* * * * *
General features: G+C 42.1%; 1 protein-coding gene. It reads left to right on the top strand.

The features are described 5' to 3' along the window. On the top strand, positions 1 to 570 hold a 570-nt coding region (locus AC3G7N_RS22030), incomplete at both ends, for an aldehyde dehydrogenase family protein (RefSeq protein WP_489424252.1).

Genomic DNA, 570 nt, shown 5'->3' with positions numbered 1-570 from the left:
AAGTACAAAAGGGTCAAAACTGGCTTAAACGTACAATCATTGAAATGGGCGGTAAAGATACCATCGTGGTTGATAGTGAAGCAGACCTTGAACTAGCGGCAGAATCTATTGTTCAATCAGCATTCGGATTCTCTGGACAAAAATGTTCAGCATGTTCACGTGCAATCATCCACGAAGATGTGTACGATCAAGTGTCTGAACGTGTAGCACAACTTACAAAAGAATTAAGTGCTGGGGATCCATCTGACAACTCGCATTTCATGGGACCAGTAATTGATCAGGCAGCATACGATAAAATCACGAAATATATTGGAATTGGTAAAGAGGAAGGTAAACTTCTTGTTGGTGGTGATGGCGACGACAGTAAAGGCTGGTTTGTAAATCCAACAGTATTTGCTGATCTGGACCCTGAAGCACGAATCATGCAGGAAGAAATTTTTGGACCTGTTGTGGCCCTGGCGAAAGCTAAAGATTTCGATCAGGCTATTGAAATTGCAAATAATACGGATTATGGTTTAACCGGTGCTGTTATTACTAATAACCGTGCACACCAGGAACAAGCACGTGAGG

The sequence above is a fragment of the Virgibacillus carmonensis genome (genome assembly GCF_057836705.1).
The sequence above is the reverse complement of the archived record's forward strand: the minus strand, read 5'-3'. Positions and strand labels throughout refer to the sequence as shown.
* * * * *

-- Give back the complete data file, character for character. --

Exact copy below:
General features: G+C 42.1%; 1 protein-coding gene. It reads left to right on the top strand.

The features are described 5' to 3' along the window. On the top strand, positions 1 to 570 hold a 570-nt coding region (locus AC3G7N_RS22030), incomplete at both ends, for an aldehyde dehydrogenase family protein (RefSeq protein WP_489424252.1).

Genomic DNA, 570 nt, shown 5'->3' with positions numbered 1-570 from the left:
AAGTACAAAAGGGTCAAAACTGGCTTAAACGTACAATCATTGAAATGGGCGGTAAAGATACCATCGTGGTTGATAGTGAAGCAGACCTTGAACTAGCGGCAGAATCTATTGTTCAATCAGCATTCGGATTCTCTGGACAAAAATGTTCAGCATGTTCACGTGCAATCATCCACGAAGATGTGTACGATCAAGTGTCTGAACGTGTAGCACAACTTACAAAAGAATTAAGTGCTGGGGATCCATCTGACAACTCGCATTTCATGGGACCAGTAATTGATCAGGCAGCATACGATAAAATCACGAAATATATTGGAATTGGTAAAGAGGAAGGTAAACTTCTTGTTGGTGGTGATGGCGACGACAGTAAAGGCTGGTTTGTAAATCCAACAGTATTTGCTGATCTGGACCCTGAAGCACGAATCATGCAGGAAGAAATTTTTGGACCTGTTGTGGCCCTGGCGAAAGCTAAAGATTTCGATCAGGCTATTGAAATTGCAAATAATACGGATTATGGTTTAACCGGTGCTGTTATTACTAATAACCGTGCACACCAGGAACAAGCACGTGAGG

The sequence above is a fragment of the Virgibacillus carmonensis genome (genome assembly GCF_057836705.1).
The sequence above is the reverse complement of the archived record's forward strand: the minus strand, read 5'-3'. Positions and strand labels throughout refer to the sequence as shown.